A New Spatial Hedonic Equilibrium in the Emerging Work-from-Home Economy?
This paper studies the impacts of work-from-home (WFH) in the housing market from both intercity and intracity perspectives. Our results confirm the theoretical prediction that WFH puts downward pressure on housing prices and rents in high-productivity counties, a result of workers starting to relocate to cheaper metro areas during the pandemic without forsaking their desirable jobs. We also show that WFH tends to flatten intracity house-price gradients, weakening the price premium associated with good job access.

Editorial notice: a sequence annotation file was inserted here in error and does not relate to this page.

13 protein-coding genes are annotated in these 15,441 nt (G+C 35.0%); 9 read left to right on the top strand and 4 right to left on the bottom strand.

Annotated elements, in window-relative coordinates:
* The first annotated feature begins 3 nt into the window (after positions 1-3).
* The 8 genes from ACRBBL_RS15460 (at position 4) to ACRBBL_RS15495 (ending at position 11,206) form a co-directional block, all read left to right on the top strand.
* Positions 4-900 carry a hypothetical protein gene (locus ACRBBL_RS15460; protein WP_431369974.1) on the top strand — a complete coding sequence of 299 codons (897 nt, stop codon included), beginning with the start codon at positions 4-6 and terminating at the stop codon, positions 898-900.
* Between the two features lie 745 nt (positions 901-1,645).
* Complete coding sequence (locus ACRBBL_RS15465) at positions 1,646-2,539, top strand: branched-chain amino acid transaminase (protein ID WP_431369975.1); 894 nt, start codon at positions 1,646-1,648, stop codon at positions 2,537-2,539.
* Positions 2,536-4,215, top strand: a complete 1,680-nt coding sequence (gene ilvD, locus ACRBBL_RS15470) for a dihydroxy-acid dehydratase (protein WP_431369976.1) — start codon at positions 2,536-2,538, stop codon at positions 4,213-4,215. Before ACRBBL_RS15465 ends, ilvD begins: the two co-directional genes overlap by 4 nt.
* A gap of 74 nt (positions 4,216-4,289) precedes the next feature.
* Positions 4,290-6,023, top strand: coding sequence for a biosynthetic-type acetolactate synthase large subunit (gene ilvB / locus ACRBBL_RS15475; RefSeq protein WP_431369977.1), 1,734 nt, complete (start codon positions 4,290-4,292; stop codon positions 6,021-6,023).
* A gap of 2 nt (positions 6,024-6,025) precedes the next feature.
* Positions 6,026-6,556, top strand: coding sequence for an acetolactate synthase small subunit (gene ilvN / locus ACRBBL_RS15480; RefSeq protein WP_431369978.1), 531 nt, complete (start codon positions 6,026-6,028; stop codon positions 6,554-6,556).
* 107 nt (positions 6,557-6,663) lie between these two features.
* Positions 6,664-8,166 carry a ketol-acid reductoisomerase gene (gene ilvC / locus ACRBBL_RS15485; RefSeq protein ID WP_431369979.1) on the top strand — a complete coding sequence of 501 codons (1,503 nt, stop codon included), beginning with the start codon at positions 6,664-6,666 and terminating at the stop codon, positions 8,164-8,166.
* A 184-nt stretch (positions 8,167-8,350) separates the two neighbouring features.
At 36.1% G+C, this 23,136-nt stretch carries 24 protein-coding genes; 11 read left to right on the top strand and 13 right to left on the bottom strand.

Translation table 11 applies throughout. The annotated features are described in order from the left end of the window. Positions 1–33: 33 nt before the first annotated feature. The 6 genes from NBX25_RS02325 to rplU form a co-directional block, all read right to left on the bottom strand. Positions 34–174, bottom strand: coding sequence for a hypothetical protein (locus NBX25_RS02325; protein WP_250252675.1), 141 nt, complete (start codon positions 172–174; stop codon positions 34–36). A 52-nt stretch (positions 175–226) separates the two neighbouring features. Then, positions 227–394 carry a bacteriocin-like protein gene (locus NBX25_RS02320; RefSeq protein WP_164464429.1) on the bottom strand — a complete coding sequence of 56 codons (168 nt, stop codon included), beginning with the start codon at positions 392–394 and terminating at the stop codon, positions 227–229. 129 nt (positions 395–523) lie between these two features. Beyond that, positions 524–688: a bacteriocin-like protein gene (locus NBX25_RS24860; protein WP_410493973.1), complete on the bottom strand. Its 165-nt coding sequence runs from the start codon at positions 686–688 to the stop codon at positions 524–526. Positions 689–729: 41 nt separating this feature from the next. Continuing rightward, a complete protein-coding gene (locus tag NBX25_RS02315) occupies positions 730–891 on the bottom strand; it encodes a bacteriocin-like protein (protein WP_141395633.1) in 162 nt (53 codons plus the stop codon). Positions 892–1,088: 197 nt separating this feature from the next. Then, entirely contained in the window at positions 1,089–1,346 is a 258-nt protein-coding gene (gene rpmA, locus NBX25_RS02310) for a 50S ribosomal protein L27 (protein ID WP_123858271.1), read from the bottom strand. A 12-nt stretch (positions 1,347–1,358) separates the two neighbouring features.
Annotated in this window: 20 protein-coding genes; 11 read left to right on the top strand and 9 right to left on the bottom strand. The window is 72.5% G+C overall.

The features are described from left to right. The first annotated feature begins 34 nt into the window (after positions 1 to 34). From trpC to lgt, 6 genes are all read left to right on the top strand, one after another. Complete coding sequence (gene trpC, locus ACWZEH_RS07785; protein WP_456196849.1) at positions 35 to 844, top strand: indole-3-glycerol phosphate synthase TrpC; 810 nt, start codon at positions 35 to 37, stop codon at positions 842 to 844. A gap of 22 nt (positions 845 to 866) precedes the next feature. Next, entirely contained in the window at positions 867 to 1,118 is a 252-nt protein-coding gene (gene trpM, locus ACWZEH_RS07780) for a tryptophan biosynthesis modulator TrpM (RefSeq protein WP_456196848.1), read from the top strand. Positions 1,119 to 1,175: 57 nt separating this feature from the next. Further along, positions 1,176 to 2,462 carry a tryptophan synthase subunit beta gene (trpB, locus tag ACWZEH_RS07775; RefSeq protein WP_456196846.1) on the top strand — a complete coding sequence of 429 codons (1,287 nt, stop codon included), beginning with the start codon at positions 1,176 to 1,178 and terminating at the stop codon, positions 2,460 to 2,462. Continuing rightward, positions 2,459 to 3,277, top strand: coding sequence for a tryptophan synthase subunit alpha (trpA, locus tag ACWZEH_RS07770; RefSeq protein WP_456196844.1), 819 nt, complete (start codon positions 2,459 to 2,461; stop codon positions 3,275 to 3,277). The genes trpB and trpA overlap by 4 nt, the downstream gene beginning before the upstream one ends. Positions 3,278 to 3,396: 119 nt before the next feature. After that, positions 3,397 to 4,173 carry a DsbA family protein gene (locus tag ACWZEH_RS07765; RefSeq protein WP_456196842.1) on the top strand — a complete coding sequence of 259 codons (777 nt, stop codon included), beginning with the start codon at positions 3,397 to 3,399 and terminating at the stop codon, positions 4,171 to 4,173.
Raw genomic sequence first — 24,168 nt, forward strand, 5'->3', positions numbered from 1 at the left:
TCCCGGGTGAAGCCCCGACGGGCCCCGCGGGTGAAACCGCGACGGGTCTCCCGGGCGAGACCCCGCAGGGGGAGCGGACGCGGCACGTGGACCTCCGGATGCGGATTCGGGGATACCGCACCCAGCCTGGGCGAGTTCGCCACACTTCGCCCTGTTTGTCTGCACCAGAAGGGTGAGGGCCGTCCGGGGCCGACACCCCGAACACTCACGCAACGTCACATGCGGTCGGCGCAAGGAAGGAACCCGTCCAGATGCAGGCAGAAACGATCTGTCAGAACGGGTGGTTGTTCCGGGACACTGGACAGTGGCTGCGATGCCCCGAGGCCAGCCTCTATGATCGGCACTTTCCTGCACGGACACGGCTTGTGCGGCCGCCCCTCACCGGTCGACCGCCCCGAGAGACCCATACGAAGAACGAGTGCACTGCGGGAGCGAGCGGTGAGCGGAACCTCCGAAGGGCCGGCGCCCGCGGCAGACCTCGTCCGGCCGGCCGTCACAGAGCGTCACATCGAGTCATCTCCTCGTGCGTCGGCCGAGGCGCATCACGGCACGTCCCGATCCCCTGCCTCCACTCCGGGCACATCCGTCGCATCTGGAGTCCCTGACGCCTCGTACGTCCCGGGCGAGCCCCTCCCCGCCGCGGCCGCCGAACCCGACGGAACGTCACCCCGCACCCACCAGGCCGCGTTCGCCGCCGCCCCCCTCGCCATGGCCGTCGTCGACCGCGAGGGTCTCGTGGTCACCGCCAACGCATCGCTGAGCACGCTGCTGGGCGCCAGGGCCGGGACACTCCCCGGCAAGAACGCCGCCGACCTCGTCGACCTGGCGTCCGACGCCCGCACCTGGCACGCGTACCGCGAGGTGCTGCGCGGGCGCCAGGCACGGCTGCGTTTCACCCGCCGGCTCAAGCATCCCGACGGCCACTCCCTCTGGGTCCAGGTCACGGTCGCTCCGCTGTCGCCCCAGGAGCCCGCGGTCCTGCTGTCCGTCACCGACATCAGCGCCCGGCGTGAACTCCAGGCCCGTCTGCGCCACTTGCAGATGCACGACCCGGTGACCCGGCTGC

We thank Kangoh Lee, Andrii Parkhomenko and participants in the Syracuse University Conference on Urban Economics for helpful comments. The usual disclaimer applies. The views expressed herein are those of the authors and do not necessarily reflect the views of the National Bureau of Economic Research.